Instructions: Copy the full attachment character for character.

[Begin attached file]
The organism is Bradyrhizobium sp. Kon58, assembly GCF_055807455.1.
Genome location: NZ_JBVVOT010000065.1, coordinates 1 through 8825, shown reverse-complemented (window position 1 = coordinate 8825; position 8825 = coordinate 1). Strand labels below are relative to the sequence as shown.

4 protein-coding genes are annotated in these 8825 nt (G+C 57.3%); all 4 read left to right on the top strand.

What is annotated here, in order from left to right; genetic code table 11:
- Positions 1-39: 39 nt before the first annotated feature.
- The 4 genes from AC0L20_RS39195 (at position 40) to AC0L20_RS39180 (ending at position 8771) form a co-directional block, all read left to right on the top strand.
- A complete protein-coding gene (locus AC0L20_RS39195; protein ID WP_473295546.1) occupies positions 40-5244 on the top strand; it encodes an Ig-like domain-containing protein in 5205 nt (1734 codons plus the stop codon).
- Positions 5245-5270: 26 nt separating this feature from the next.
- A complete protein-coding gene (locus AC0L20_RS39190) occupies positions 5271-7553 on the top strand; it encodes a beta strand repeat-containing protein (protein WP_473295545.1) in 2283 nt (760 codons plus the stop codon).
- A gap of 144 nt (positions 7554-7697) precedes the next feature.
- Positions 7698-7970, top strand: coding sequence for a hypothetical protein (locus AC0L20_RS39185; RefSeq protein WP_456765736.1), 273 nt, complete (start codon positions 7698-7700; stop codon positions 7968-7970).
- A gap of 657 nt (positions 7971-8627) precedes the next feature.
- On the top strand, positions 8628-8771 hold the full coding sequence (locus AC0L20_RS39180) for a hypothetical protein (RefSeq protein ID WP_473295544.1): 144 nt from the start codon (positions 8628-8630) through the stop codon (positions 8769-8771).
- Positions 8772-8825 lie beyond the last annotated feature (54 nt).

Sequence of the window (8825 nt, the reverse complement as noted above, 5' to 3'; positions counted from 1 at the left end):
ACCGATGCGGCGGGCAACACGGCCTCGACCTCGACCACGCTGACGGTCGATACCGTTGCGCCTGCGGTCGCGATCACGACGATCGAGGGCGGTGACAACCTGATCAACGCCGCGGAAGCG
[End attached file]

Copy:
The organism is Bradyrhizobium sp. Kon58, assembly GCF_055807455.1.
Genome location: NZ_JBVVOT010000065.1, coordinates 1 through 8825, shown reverse-complemented (window position 1 = coordinate 8825; position 8825 = coordinate 1). Strand labels below are relative to the sequence as shown.

4 protein-coding genes are annotated in these 8825 nt (G+C 57.3%); all 4 read left to right on the top strand.

What is annotated here, in order from left to right; genetic code table 11:
- Positions 1-39: 39 nt before the first annotated feature.
- The 4 genes from AC0L20_RS39195 (at position 40) to AC0L20_RS39180 (ending at position 8771) form a co-directional block, all read left to right on the top strand.
- A complete protein-coding gene (locus AC0L20_RS39195; protein ID WP_473295546.1) occupies positions 40-5244 on the top strand; it encodes an Ig-like domain-containing protein in 5205 nt (1734 codons plus the stop codon).
- Positions 5245-5270: 26 nt separating this feature from the next.
- A complete protein-coding gene (locus AC0L20_RS39190) occupies positions 5271-7553 on the top strand; it encodes a beta strand repeat-containing protein (protein WP_473295545.1) in 2283 nt (760 codons plus the stop codon).
- A gap of 144 nt (positions 7554-7697) precedes the next feature.
- Positions 7698-7970, top strand: coding sequence for a hypothetical protein (locus AC0L20_RS39185; RefSeq protein WP_456765736.1), 273 nt, complete (start codon positions 7698-7700; stop codon positions 7968-7970).
- A gap of 657 nt (positions 7971-8627) precedes the next feature.
- On the top strand, positions 8628-8771 hold the full coding sequence (locus AC0L20_RS39180) for a hypothetical protein (RefSeq protein ID WP_473295544.1): 144 nt from the start codon (positions 8628-8630) through the stop codon (positions 8769-8771).
- Positions 8772-8825 lie beyond the last annotated feature (54 nt).

Sequence of the window (8825 nt, the reverse complement as noted above, 5' to 3'; positions counted from 1 at the left end):
ACCGATGCGGCGGGCAACACGGCCTCGACCTCGACCACGCTGACGGTCGATACCGTTGCGCCTGCGGTCGCGATCACGACGATCGAGGGCGGTGACAACCTGATCAACGCCGCGGAAGCG